What tapas bars are to Spain and bistros to France, so are pubs to the UK. An essential element of the culture for centuries, public houses have poured countless pints of beer to thirsty locals and served innumerable pies to hungry travellers. This institution is in danger, with dozens closing every week due to rising beer taxes and changing tastes. But it’s not a concern for Tom Kerridge, owner and chef at The Hand & Flowers: the first (and only) pub in the world to hold two Michelin stars.
Set in the well-bred town of Marlow, a 45-minute drive from London, The Hand is a welcoming restaurant selling honest pub food. “I spent most of my career at Michelin-starred restaurants and they’re amazing places to work,” says Kerridge (pictured, right), “but not the sort of place where I would want to eat. The environment is just awkward.”
A man more fond of lagers and ales than Shiraz and Malbec, it was only natural Kerridge should open a pub that could offer first-class cooking at affordable prices. “You don’t have to sell the most expensive products to have a good restaurant,” he says, pointing out his favourites from the wine list, such as the Balfour sparkling rosé from Kent, and emphasising the fact that his pub is a place for locals seeking a quick pint after a day’s work as well as the international foodie looking for an indulgent dinner.
Inside The Hand & Flowers kitchen, chefs swing pots and pans, dodging boiling stocks and sizzling meat and cheering at the near misses, all under the eye of Aaron Mulliss. The 30-year-old head chef has been part of the restaurant since it opened in 2005, a year before the pub was awarded its first Michelin star. His slick looks and cocky attitude are more the style of a football captain than a kitchen leader. When Kerridge says, “Here we all work as a team, right lads?” The cooks stop for a second. “Yes, chef!” they respond in unison. “That’s why I became a chef in the first place. I love the camaraderie in the kitchen,” he says as he sears a cut of meat, marinated in red wine.
Kerridge is cooking shin of beef with carrot, a quintessential British recipe. It’s a celebration of local produce and traditional cooking. “Food moves like fashion,” he says, flipping the beef to make sure both sides are cooked before moving it to the oven for two and a half hours. “In the past it was the Spanish restaurants that were popular and today it’s the Scandinavians. For a while in the UK we lost focus on our own food because we were trying to copy these trends. Fortunately we’re slowly falling back in love with our own produce.”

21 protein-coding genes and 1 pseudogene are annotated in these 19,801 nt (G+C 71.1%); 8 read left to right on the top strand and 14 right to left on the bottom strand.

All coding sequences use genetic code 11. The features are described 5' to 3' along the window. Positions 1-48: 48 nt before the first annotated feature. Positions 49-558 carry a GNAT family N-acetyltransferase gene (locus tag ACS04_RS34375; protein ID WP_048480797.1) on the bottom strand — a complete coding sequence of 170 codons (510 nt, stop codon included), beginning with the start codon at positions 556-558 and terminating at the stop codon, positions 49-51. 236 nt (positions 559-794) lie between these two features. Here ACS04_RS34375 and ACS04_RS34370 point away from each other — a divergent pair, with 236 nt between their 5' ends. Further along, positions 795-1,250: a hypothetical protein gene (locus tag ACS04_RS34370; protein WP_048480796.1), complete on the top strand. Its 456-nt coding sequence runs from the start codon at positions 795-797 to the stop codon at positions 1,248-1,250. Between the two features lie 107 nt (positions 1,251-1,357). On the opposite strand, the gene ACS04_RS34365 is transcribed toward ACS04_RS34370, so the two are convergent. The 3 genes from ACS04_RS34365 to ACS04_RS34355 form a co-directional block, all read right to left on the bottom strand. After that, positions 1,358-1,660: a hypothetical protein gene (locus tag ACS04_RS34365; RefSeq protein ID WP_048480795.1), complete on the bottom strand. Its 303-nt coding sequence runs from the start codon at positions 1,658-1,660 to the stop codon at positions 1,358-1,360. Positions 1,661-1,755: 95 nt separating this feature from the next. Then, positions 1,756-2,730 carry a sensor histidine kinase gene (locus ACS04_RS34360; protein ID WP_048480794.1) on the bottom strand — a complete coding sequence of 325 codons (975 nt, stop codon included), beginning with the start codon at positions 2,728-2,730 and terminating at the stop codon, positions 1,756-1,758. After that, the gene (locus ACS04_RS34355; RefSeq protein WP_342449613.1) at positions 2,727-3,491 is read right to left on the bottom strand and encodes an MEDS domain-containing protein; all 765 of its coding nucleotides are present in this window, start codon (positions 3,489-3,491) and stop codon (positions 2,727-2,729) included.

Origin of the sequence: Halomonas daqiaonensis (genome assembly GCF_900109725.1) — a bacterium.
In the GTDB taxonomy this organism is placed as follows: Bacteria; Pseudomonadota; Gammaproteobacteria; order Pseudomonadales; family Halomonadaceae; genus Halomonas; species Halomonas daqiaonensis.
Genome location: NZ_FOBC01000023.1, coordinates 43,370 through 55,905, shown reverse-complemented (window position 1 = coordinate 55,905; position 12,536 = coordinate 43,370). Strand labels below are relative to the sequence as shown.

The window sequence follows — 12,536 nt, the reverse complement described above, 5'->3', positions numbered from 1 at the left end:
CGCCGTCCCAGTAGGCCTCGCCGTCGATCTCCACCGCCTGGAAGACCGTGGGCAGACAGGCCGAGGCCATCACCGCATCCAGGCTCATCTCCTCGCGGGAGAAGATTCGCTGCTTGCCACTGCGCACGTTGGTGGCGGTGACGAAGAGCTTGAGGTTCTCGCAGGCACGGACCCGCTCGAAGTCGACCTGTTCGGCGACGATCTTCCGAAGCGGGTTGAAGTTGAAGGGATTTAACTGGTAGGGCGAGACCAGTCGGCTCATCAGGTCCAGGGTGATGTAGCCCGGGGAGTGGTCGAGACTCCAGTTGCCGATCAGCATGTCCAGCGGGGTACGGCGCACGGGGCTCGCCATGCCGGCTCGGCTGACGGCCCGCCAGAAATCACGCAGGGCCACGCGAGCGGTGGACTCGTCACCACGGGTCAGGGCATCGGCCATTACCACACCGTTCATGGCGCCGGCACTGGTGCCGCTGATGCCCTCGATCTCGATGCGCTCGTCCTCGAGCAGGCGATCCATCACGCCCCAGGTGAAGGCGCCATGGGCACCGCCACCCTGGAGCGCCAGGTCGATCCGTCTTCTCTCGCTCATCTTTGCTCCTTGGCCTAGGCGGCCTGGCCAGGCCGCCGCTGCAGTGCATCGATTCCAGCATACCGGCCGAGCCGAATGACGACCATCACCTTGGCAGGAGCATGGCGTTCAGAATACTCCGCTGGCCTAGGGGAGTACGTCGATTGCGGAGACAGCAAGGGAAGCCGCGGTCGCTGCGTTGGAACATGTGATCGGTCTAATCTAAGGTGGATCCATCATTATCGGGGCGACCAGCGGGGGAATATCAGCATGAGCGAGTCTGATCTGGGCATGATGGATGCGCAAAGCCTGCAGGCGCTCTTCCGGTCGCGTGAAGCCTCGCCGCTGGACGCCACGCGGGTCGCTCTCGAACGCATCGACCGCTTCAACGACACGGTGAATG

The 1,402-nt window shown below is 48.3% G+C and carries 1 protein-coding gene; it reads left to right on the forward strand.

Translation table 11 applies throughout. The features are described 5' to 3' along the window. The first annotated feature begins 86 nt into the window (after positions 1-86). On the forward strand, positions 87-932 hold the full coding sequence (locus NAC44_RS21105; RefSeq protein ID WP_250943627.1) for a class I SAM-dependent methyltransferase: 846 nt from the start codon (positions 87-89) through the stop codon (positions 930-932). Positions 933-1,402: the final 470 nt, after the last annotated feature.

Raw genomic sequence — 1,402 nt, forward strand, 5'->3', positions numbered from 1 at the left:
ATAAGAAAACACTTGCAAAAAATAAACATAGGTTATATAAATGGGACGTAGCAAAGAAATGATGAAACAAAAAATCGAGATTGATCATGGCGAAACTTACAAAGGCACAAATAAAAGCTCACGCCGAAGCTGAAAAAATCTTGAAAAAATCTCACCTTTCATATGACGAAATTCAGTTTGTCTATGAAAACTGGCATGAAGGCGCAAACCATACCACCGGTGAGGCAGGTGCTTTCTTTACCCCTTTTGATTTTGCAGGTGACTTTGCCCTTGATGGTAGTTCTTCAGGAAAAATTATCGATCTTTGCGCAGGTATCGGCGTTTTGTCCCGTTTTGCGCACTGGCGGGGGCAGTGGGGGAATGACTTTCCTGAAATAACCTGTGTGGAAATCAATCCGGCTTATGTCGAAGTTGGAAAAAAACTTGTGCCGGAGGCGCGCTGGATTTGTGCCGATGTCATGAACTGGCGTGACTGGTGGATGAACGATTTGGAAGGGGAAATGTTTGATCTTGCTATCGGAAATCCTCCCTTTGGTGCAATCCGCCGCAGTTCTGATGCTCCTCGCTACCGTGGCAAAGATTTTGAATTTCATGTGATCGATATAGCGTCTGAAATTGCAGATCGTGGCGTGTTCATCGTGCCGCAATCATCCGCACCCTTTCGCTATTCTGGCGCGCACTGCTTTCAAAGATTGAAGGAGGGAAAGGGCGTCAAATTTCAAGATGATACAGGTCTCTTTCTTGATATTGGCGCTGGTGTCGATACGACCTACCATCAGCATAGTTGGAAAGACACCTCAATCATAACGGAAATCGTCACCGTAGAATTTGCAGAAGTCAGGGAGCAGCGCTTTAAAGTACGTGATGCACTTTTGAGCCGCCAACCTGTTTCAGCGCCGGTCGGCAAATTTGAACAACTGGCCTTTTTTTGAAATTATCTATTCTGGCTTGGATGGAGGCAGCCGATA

Kerridge’s affair with that British produce means he prefers turnips, parsnips and carrots to Mediterranean tomatoes and aubergines. “They just don’t suit our climate and cuisine style,” he says. They’re not completely banned, but local and seasonal food is championed on the menu. “Why serve a carpaccio when you can deliver a hearty soup?” he asks, helping prepare the chocolate pot that chef Mulliss has whipped up in seconds.
The simplicity of these dishes – with ingredients found in any market, prepared without scientific or molecular methods – makes it initially hard to see how Kerridge has earned his awards and rave reviews. But just a bite of the beef shin dispels any doubt. “When we opened we wanted to offer our patrons tasty, uncomplicated food – not earn Michelin stars,” he says as he sprinkles sea salt on the warm chocolate pots. “Winning them proves we’ve been doing things the right way. I’m not aiming for a third star – but I definitely wouldn’t want to lose my second one.”
As the salt melts over the thick chocolate dessert, I take a mouthful and reassure Kerridge that he won’t have to worry about that either.
80g muscovado sugar
200g dark chocolate (chopped)
500ml double cream
2 vanilla pods
5 egg yolks
1. Combine muscovado and egg yolks. 2. Bring cream and vanilla to the boil and pour over the egg and sugar mix. 3. Return to a medium heat and cook until mix begins to thicken, stirring constantly. 4. Strain the mix onto the chocolate and fully combine. 5. Distribute mix into individual moulds and set in fridge. 6. Serve at room temperature and sprinkle with sea salt.
Shin of beef with carrot
6 pieces of beef shin (225g each)
6 medium carrots
1 bottle of red wine
1.5 ltr veal stock
500g rough-cut mirepoix (a mix of celery, onions, carrot)
5 bay leaves
1 tbsp white peppercorns
1 bunch of thyme
1 pkt butter
3 tsp salt
4 star anise
Maldon sea salt
1ltr shin stock
1. Marinade shins of beef in red wine for 24 to 48 hours; drain and pat dry. 2. Bring leftover red wine to boil, set aside. 3. In a large casserole, brown the mirepoix in butter and, in a separate frying pan, sear the shins. 4. Place the shin on top of the mirepoix, cover with the skimmed red wine and veal stock. Add the bay leaves, clove, white peppercorns, thyme and 3 tsp salt.
5. Bring to simmer and cover with lid; place in oven at 160C and braise for 2½ hours.
6. In a pan, bring to boil 400ml water, 250g butter, 150ml sugar, 3 tsp salt and 4 star anise, add the 6 carrots and cook until soft and liquid is reduced by about half. 7. After 2½ hours remove the beef shin and leave to cool in the stock.
8. Remove beef shin from the stock and pass the stock through a sieve. 9. To make the sauce, reduce 500ml of the stock together with 250g butter. 10. Serve the beef shin and carrot in a bowl with a covering of the sauce.